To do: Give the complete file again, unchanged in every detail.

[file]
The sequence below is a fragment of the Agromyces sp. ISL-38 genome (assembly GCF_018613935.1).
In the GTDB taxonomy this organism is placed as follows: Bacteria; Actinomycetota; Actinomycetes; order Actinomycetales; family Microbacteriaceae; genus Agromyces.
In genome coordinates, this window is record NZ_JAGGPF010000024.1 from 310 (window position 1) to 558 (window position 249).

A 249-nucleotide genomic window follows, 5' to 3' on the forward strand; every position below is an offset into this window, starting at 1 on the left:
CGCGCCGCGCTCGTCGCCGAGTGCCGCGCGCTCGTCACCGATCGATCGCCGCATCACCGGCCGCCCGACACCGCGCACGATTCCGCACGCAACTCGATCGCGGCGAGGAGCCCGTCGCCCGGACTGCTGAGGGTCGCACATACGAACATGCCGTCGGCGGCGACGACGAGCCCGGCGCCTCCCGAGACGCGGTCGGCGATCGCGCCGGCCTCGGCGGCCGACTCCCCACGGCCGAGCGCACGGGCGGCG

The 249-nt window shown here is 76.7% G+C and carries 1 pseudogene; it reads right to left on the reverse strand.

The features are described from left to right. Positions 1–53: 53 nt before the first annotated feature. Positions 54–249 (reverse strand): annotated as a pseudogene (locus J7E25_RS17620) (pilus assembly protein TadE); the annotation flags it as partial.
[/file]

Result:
The sequence below is a fragment of the Agromyces sp. ISL-38 genome (assembly GCF_018613935.1).
In the GTDB taxonomy this organism is placed as follows: Bacteria; Actinomycetota; Actinomycetes; order Actinomycetales; family Microbacteriaceae; genus Agromyces.
In genome coordinates, this window is record NZ_JAGGPF010000024.1 from 310 (window position 1) to 558 (window position 249).

A 249-nucleotide genomic window follows, 5' to 3' on the forward strand; every position below is an offset into this window, starting at 1 on the left:
CGCGCCGCGCTCGTCGCCGAGTGCCGCGCGCTCGTCACCGATCGATCGCCGCATCACCGGCCGCCCGACACCGCGCACGATTCCGCACGCAACTCGATCGCGGCGAGGAGCCCGTCGCCCGGACTGCTGAGGGTCGCACATACGAACATGCCGTCGGCGGCGACGACGAGCCCGGCGCCTCCCGAGACGCGGTCGGCGATCGCGCCGGCCTCGGCGGCCGACTCCCCACGGCCGAGCGCACGGGCGGCG

The 249-nt window shown here is 76.7% G+C and carries 1 pseudogene; it reads right to left on the reverse strand.

The features are described from left to right. Positions 1–53: 53 nt before the first annotated feature. Positions 54–249 (reverse strand): annotated as a pseudogene (locus J7E25_RS17620) (pilus assembly protein TadE); the annotation flags it as partial.